In the lead up to his selection of a running mate, Governor Jon Corzine was flailing.
By the reckoning of the peanut gallery in his own party, Corzine was a colorless baby boomer from Wall Street who found himself without any real deep alliances in a state where party affiliation has no function other than to pacify a security blanket-seeking ill-informed person who needs the comfort zone proximity of a national brand while he forks another round of hard-earned cash.
At that time – this was 2009 – there was really only one red snapper lieutenant governor option for Corzine, whose own floundering political fortunes appeared to be compounded by his affiliation with the losing 2008 presidential team captained by Hillary Rodham Clinton. Corzine was Clinton’s head New Jersey chieftain, and he – like all the rest of them – had endured the humiliation of watching the Clinton well dry up overnight. Barack Obama’s eclipse of the former first lady and her minions served as an uncomfortable reminder of mortality itself.
Facing his own reelection amid whispers of doom, no cabinet position in the offing to spare him the gauntlet and turf-pawing U.S. Attorney Chris Christie raring to go for the GOP, the running mate-seeking Corzine needed perpetually namaste-bowing Newark Mayor Cory Booker, who made Corzine melt into the background at every joint press conference.
It was a difficult admission for Corzine and his allies.
They didn’t feel like being overshadowed by a mayor with no accomplishments in their eyes, and having to acknowledge the cracks of time in their own brand by getting bailed out by an Obama-loving Generation Xer. It was difficult, but Corzine and co. made the ask anyway, out of naked self-preservation, rationalizing Booker on the ticket the way Dean Martin must have contented himself to stay in the background all those years during his run with Jerry Lewis: all the reporters wanted the Lewis, not Martin, interview, but Lewis was a clown.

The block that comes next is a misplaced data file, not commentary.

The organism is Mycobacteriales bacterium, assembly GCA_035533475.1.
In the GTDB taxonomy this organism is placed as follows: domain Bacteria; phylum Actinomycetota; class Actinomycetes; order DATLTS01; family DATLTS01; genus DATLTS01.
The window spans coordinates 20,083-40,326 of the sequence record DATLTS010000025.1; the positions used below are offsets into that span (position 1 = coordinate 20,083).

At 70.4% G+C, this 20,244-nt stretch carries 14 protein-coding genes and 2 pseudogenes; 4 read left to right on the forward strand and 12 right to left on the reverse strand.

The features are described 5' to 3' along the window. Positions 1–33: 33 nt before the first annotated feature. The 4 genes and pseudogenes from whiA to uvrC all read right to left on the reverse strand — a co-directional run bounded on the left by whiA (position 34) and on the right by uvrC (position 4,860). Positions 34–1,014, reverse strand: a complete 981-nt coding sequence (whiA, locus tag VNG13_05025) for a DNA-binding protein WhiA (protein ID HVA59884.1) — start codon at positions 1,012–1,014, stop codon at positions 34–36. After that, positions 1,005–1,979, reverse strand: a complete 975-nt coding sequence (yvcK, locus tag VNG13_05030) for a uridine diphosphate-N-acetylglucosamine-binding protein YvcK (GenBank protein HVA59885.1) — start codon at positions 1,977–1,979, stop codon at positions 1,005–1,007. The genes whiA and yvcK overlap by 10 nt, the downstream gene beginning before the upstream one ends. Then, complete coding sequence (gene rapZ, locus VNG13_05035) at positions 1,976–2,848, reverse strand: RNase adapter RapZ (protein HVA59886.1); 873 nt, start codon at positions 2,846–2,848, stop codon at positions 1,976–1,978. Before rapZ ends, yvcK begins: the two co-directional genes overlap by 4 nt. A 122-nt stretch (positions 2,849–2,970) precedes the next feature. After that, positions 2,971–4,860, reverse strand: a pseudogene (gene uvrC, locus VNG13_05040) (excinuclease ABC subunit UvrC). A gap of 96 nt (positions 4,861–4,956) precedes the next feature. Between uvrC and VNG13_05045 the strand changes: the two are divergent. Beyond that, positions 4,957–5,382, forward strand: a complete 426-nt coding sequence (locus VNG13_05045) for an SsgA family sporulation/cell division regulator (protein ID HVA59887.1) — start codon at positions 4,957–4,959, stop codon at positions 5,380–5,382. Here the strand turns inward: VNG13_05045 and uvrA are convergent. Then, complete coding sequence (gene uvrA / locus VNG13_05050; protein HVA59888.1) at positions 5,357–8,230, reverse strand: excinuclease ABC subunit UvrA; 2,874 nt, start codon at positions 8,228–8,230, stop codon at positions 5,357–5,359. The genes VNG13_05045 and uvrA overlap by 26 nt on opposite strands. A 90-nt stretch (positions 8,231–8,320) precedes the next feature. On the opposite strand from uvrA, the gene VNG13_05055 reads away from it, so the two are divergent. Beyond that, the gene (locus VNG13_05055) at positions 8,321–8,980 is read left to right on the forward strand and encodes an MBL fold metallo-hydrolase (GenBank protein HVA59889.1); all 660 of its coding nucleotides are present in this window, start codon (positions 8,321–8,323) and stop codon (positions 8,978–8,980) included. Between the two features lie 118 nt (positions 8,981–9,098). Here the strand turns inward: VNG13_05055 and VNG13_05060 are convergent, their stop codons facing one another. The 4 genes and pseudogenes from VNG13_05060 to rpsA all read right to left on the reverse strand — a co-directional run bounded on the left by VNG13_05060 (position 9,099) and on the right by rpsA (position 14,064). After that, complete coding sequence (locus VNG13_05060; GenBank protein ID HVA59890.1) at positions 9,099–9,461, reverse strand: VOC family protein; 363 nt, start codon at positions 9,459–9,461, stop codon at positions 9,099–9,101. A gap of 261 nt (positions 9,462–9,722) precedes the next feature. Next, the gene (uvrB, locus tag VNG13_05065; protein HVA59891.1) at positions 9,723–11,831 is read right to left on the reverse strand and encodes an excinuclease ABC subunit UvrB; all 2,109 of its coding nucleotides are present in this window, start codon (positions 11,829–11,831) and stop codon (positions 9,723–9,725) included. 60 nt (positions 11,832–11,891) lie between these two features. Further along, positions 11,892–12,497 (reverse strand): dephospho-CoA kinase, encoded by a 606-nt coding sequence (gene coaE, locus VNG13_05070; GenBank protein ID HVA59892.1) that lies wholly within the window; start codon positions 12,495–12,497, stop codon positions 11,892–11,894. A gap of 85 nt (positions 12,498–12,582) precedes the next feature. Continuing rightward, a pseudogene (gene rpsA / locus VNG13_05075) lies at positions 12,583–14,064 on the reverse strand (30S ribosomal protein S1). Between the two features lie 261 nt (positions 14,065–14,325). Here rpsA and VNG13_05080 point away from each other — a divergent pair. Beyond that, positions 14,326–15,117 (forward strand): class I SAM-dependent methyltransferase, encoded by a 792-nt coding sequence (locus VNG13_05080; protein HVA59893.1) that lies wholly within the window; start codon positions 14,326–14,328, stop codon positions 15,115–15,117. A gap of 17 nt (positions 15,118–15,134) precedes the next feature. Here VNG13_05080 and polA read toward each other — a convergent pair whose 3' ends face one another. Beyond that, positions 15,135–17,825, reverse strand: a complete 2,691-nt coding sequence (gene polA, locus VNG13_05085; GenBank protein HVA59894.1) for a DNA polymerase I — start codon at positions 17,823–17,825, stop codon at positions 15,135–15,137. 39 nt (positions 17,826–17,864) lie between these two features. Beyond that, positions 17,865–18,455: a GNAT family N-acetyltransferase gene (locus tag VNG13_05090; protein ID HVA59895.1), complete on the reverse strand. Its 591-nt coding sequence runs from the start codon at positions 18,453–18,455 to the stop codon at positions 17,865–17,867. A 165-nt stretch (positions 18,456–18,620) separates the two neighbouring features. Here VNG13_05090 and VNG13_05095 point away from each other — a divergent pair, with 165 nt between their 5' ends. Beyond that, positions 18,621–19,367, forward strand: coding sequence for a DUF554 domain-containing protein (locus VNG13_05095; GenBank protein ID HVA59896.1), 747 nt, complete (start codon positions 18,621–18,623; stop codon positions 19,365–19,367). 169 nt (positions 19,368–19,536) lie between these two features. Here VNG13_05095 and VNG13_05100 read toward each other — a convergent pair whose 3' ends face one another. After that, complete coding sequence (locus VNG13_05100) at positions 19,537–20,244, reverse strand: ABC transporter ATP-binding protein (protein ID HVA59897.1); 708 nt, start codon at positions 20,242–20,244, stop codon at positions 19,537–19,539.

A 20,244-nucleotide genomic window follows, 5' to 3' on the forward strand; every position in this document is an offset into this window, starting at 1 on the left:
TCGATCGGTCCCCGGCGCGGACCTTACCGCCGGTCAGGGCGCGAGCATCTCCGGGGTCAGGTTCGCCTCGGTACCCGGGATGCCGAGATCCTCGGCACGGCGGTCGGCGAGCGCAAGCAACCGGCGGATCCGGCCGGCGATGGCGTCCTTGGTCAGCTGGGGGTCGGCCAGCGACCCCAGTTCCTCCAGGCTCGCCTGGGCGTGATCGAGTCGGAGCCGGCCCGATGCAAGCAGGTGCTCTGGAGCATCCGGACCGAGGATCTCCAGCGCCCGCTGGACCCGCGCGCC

They’d throw the kid a bone by putting him on an exciting STATEWIDE TICKET!
But Booker refused.
There were grumbles in the party behind the scenes. He was too close to Christie. They shared donors. He was all about himself, not the party. But it all seemed distant chatter compared to the more germane reason Booker didn’t bite at Corzine’s offer. He was going places on his own. He didn’t need to prop a slack Baby Boomer gunny sack. Clinton had gone down already as an emblem of her era, and now Booker and Obama were primed to shoulder a new generation.
It was nothing personal.
“He didn’t want to be LG,” a source close to him told PolitickerNJ.
Corzine that fateful political rambled through a short list that got longer with every passing day, ironically lingering longest on Donald Trump’s Apprentice protege Randal Pinkett as a Booker bullpen swap, getting nearly laughed out of his party for considering (of all things) a reality TV star! for public office, before putting senators Barbara Buono and Loretta Weinberg in a short-list rundown and opting at last for Weinberg.
Speed ahead now to 2016.
Having made the transition on his own from Newark mayor to U.S. Senator – the first African American in New Jersey history to occupy that federal office – Booker has raced around the country from the start in support of the reanimated Baby Boomer once thought to have been laid to political rest along with Corzine. The inveterate political animal’s arguably been Clinton’s most animated surrogate, still trying to trudge positively through all the sepsis of his home state, including echoes of a hollowed out Newark Watershed, and associations with Governor Chris Christie, the man who buried Corzine, whom Booker might have been able to save had he been on that 2009 ticket, or who might have ended Booker had Christie beaten them both.